cover image If You Leave Me

If You Leave Me

Maureen Wartski. Fawcett Books, $4.5 (200pp) ISBN 978-0-449-70459-2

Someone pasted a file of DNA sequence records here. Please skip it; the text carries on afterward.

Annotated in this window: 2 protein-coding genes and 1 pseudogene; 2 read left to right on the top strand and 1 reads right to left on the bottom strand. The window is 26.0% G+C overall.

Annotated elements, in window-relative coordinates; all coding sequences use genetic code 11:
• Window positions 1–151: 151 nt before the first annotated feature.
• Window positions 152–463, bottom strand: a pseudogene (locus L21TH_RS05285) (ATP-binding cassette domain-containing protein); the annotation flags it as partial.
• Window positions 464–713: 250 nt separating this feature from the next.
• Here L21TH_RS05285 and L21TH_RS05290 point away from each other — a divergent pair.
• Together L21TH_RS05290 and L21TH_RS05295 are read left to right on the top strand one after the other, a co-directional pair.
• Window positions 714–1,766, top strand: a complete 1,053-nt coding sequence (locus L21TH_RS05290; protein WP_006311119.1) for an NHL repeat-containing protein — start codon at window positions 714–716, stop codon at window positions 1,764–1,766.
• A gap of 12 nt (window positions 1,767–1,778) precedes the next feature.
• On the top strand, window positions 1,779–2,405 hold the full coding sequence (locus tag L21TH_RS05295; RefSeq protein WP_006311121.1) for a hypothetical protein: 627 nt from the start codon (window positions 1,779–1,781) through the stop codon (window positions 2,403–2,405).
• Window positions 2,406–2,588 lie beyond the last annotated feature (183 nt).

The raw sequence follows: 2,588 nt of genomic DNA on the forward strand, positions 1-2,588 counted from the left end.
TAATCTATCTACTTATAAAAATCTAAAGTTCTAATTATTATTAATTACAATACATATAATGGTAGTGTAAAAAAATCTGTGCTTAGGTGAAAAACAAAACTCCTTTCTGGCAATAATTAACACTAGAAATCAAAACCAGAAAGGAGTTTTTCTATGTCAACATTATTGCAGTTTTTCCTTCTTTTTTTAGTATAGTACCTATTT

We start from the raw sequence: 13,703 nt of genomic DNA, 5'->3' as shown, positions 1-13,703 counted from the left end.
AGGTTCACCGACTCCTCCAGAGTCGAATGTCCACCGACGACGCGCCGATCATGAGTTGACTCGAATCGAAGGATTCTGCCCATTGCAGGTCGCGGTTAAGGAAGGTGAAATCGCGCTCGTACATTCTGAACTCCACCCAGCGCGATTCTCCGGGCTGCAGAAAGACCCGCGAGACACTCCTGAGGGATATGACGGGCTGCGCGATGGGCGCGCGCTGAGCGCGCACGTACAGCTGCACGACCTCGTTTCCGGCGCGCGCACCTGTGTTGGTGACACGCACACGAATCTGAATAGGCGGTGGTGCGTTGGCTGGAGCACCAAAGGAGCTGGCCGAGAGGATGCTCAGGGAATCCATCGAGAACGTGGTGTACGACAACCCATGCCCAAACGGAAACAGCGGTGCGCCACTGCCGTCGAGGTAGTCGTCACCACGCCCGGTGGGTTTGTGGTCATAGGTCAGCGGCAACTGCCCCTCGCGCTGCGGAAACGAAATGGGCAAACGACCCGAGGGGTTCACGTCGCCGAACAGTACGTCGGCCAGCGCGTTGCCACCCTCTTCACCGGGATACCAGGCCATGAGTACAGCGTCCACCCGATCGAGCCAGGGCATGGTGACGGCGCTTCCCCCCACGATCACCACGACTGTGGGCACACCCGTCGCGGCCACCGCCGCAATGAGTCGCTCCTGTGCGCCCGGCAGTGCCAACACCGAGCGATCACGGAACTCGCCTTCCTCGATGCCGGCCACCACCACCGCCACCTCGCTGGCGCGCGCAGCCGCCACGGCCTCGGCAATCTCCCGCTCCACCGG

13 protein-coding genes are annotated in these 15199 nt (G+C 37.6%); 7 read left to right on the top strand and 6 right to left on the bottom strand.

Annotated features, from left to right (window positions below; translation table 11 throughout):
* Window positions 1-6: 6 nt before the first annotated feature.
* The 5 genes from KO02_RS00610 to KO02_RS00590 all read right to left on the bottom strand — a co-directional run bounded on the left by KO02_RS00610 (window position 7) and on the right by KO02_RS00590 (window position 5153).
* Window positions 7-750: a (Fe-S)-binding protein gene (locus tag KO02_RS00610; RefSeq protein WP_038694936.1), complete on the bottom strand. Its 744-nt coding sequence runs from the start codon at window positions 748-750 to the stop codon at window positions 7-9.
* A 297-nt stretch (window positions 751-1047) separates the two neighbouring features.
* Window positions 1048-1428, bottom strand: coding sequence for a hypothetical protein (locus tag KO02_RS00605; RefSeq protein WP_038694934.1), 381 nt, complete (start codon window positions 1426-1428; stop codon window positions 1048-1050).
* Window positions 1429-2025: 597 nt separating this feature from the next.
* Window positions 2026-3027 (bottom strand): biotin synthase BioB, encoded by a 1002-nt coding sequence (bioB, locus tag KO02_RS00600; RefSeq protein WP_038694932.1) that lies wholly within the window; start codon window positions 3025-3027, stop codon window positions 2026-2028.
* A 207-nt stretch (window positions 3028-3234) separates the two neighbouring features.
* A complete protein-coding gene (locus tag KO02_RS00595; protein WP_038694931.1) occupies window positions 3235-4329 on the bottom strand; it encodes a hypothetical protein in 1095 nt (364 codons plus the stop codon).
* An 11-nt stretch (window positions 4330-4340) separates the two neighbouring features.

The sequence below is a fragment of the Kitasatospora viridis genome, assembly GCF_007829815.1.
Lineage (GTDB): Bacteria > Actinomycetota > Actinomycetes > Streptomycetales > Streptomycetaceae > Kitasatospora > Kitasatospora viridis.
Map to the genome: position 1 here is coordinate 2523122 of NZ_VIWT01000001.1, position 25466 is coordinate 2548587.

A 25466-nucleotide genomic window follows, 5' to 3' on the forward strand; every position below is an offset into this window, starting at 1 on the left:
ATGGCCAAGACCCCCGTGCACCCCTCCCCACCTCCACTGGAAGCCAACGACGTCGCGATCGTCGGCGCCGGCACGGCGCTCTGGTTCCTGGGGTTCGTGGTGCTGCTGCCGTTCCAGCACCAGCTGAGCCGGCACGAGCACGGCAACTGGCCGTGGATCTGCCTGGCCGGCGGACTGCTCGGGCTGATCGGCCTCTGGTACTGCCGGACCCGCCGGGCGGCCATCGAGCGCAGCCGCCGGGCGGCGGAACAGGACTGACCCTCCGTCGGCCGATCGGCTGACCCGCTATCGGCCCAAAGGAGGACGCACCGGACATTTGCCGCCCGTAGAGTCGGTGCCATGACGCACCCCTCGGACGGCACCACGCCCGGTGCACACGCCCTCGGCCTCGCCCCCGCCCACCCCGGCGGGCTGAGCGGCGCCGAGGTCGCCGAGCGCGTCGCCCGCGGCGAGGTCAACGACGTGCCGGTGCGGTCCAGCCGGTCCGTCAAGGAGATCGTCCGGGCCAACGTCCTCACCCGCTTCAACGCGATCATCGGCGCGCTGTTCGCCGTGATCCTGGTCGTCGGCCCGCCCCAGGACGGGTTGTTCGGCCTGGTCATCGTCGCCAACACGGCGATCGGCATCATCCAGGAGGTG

This novel gives an unsettling, acrid portrayal of high-school overachievers. Lisa Carstairs, reeling from a break-up and struggling to get through advanced-placement physics, is vulnerable to the charms of Alex Lavarre, a new student. When he invites her to join his newly created ""Achievers Club,"" open to only the ""brightest and most beautiful"" students at Newford High, Lisa is walking on air--but soon comes crashing to earth as the relationship becomes abusive. Wartski (Belonging) paints ambition and achievement in broad strokes and black-and-white terms, dwelling on the neuroses and self-destructive behavior lurking behind some of these highly motivated students. She uncovers some painful truths about the 1990s high-school scene, but most are lost in cliched, melodramatic phrases (""Nobody ever loved anyone like I love you. You were the one light in my darkness""). Alex's volatile nature (he plays Russian roulette in front of Lisa when she refuses to date him any longer, saying ""I might as well shoot myself because I'll never be happy again"") is as overdramatized as his parents' coldheartedness (""Hang around with losers, and you'll be tagged a deadbeat. There's noplace in life for fools or failure,"" says Alex's father). Unlike other manic characters that seduce by charm and cleverness, Alex uses trite lines that may leave readers wondering why bright Lisa would fall for them. Although the villain does get taken to court, he gets parole for five years--little comfort to teens who have been stalked or have rejected unwelcome advances. Ages 11-13. (Nov.)